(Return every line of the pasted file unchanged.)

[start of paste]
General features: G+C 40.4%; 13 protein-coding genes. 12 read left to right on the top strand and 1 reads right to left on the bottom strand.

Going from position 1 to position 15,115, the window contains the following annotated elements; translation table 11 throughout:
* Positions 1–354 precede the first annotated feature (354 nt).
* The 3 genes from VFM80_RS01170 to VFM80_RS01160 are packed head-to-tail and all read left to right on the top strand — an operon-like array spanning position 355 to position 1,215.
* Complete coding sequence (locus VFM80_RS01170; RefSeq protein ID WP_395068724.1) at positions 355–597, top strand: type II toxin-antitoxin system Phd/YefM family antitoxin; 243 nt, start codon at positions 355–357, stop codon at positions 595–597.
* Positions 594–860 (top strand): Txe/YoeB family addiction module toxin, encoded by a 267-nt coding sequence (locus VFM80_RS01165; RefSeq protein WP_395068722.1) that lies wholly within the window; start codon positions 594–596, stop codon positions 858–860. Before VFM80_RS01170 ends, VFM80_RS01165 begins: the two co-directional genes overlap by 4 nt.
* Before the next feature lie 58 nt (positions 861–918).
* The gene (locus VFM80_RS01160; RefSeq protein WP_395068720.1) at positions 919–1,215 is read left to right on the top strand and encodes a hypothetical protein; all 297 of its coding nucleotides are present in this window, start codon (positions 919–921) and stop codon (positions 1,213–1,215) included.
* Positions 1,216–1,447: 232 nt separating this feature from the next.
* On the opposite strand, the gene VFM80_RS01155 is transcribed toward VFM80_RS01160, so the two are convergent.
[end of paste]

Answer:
General features: G+C 40.4%; 13 protein-coding genes. 12 read left to right on the top strand and 1 reads right to left on the bottom strand.

Going from position 1 to position 15,115, the window contains the following annotated elements; translation table 11 throughout:
* Positions 1–354 precede the first annotated feature (354 nt).
* The 3 genes from VFM80_RS01170 to VFM80_RS01160 are packed head-to-tail and all read left to right on the top strand — an operon-like array spanning position 355 to position 1,215.
* Complete coding sequence (locus VFM80_RS01170; RefSeq protein ID WP_395068724.1) at positions 355–597, top strand: type II toxin-antitoxin system Phd/YefM family antitoxin; 243 nt, start codon at positions 355–357, stop codon at positions 595–597.
* Positions 594–860 (top strand): Txe/YoeB family addiction module toxin, encoded by a 267-nt coding sequence (locus VFM80_RS01165; RefSeq protein WP_395068722.1) that lies wholly within the window; start codon positions 594–596, stop codon positions 858–860. Before VFM80_RS01170 ends, VFM80_RS01165 begins: the two co-directional genes overlap by 4 nt.
* Before the next feature lie 58 nt (positions 861–918).
* The gene (locus VFM80_RS01160; RefSeq protein WP_395068720.1) at positions 919–1,215 is read left to right on the top strand and encodes a hypothetical protein; all 297 of its coding nucleotides are present in this window, start codon (positions 919–921) and stop codon (positions 1,213–1,215) included.
* Positions 1,216–1,447: 232 nt separating this feature from the next.
* On the opposite strand, the gene VFM80_RS01155 is transcribed toward VFM80_RS01160, so the two are convergent.